Friday, December 12, 2003

Something Really Does Stink In Pinellas County, Florida

Sorry, but everything I see coming from Florida: the egregious rulings of Judge Greer, the topsy-turvy rulings of the Appellate courts, the lamentable lack of investigation into the circumstances of Terri's injuries, leads me to believe that it is a cesspool of corruption.

And now, outrageously, a disabled teacher has been fired in Pinellas County, Florida, almost certainly because of her outspoken support for Terri's right to live. Pinellas County is the same county in which Terri resides in her hospice. It's the same county which has on it's circuit bench Judges Greer and Baird. It's the same place in which death-dealing attorney George Felos has his practice.

CNS News reports:
Rus Cooper-Dowda told CNSNews.com Wednesday morning that the Pinellas County School Board voted six-to-one to fire her Tuesday night, citing "job perforrmance" as the reason. The veteran teacher claims she was terminated in retaliation for sharing her opinion about the Schiavo case in response to a reporter's question.

Rus Cooper-Dowda is disabled herself, and has written eloquently about Terri's case. At one time she was in a similar situation to Terri's:
At age 30, the teacher contracted a severe case of lupus that left her unable to speak and with very little control over her motor functions. She listened helplessly as doctors incorrectly diagnosed her as being in a Persistent Vegetative State, the same condition some physicians believe afflicts Terri, and described her chances for recovery as "hopeless."

"I could hear all that," Cooper-Dowda recalled. "It took a huge effort to finally communicate, 'I'm in here!' And I barely survived."

Though she could not speak, Cooper-Dowda would use her finger to write the word "no" in the air when doctors discussed removing her life support. Those same doctors diagnosed her attempts to communicate as "seizure activity" and sedated her. According to Cooper-Dowda, the harder she tried to communicate with her caretakers, the more heavily she was sedated.

The curiosity of one nurse saved Cooper-Dowda's life, she said.

"She refused to believe that the systematic pattern of tapping and blinking and moving and moaning was not communication," Cooper-Dowda recalled. "So, when I went to Terri Schiavo's October 2002 hearing ... I saw the videos for the first time and I was writing about it and I thought, 'That could have been me,' and then I thought, 'Oh, it was me!'"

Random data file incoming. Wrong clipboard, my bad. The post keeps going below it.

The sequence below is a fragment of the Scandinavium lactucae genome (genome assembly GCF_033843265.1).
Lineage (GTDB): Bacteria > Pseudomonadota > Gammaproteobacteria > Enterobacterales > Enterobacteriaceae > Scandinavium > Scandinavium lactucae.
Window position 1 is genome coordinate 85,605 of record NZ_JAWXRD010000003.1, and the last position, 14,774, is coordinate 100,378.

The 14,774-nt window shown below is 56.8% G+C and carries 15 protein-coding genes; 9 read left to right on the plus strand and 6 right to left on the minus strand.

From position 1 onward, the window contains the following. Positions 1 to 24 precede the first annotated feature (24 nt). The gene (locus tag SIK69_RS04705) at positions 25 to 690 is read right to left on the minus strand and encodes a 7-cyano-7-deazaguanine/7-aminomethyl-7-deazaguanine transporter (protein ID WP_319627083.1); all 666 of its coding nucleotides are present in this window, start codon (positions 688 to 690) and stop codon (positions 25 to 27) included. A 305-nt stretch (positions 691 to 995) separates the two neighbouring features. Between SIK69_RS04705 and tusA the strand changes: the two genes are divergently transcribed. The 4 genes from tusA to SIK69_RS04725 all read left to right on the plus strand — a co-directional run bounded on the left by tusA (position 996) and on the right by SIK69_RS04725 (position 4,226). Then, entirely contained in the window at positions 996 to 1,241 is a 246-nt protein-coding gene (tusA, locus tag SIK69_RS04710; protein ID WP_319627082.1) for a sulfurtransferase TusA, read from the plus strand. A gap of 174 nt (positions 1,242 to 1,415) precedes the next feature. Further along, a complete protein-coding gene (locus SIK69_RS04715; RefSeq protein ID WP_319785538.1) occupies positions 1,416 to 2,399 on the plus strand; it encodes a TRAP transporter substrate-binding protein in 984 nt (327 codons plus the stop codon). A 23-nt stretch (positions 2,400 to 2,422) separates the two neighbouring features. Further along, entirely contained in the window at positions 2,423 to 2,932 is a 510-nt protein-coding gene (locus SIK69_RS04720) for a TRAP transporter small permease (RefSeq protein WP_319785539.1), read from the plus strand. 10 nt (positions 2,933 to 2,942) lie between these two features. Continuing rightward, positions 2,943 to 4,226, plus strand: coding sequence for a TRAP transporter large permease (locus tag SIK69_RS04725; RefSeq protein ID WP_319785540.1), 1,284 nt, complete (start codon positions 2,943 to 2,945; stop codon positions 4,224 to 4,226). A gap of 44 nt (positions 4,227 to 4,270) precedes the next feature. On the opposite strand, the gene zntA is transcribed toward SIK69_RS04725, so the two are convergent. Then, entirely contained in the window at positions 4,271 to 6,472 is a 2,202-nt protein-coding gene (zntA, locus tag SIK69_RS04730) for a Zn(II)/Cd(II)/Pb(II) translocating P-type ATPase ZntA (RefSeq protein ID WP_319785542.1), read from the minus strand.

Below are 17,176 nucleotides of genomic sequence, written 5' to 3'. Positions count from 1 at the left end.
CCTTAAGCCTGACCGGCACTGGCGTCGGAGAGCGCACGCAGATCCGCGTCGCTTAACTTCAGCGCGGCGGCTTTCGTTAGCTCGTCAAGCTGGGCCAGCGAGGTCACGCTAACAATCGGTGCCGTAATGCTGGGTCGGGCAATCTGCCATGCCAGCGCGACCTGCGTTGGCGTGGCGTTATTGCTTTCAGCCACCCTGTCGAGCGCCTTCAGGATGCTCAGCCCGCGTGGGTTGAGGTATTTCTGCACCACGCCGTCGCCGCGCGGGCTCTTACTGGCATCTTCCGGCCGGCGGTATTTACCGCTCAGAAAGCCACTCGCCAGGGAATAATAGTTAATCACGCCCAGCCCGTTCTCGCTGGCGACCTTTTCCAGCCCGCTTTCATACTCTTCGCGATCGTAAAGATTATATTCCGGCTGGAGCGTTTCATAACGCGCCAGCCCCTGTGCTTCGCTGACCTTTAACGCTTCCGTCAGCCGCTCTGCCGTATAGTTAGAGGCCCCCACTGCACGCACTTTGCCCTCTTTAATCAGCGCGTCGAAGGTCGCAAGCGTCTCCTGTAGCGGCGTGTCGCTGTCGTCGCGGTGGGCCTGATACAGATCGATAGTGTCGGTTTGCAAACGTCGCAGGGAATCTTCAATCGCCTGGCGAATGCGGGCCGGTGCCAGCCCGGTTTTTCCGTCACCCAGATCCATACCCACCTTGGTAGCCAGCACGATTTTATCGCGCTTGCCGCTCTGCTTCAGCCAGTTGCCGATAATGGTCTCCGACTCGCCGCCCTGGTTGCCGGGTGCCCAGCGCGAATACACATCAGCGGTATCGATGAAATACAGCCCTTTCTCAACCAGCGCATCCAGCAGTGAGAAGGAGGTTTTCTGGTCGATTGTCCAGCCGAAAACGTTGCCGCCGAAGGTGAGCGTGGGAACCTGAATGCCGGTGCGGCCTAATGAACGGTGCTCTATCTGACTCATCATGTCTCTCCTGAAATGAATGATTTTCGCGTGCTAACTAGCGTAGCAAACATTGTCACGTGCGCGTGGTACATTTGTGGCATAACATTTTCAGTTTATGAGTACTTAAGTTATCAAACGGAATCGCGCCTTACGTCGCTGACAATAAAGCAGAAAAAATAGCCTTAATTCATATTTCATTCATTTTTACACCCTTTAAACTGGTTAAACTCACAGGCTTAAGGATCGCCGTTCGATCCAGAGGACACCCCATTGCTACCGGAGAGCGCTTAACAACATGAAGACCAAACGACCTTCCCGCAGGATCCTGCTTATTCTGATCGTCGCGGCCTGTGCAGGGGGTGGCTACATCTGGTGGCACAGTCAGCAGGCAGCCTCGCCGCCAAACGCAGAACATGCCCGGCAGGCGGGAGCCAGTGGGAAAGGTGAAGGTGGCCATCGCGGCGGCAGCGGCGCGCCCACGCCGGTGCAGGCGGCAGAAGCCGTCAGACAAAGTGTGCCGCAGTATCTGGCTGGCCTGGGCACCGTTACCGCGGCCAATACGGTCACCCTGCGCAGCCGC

Cooper-Dowda's firing seems to follow a little too closely her remarks made to a reporter about the Terri Schiavo case:
I did a very brief interview, offsite, on my own time, not identifying as a teacher, where I said, 'As a disabled Floridian of faith, female, with disabilities, this is scary,'" Cooper-Dowda explained. "And I was really clear that 'you cannot say I am a teacher' and the reporter was disappointed because I teach special ed[ucation], but agreed."

But, unknown to her, many of her students were watching the news that evening, and the word of her appearance spread quickly. At a faculty meeting the next day she heard, among other things, that she didn't "fit in", that teachers "with public opinions like that don't fit in." She was also labelled a "religious wacko" by some of her colleagues and superiors. She was told by her principal, various teachers, etc. that "Teachers aren't allowed to have opinions, especially about Terri Schiavo, and especially if you're already a seminary grad[uate]".

Things really got bad, she said, when some copies of a booklet she had written about Terri Schiavo appeared on campus.
After that I couldn't get the most accepted basic support like needed room supplies, memos about meetings, campus police help when any of my kids needed to be removed for violence or assistance for students hurting themselves regularly," Cooper-Dowda alleged. "Finally, I was given less than a day to hand deliver a resignation for 'personal reasons' or be fired for 'not fitting in.'"

She is contemplating legal action against the school board, but, unless she can mount a federal case, she'll have to bring it before the judges of Pinellas County. Any guesses as to the likelihood of her getting justice there?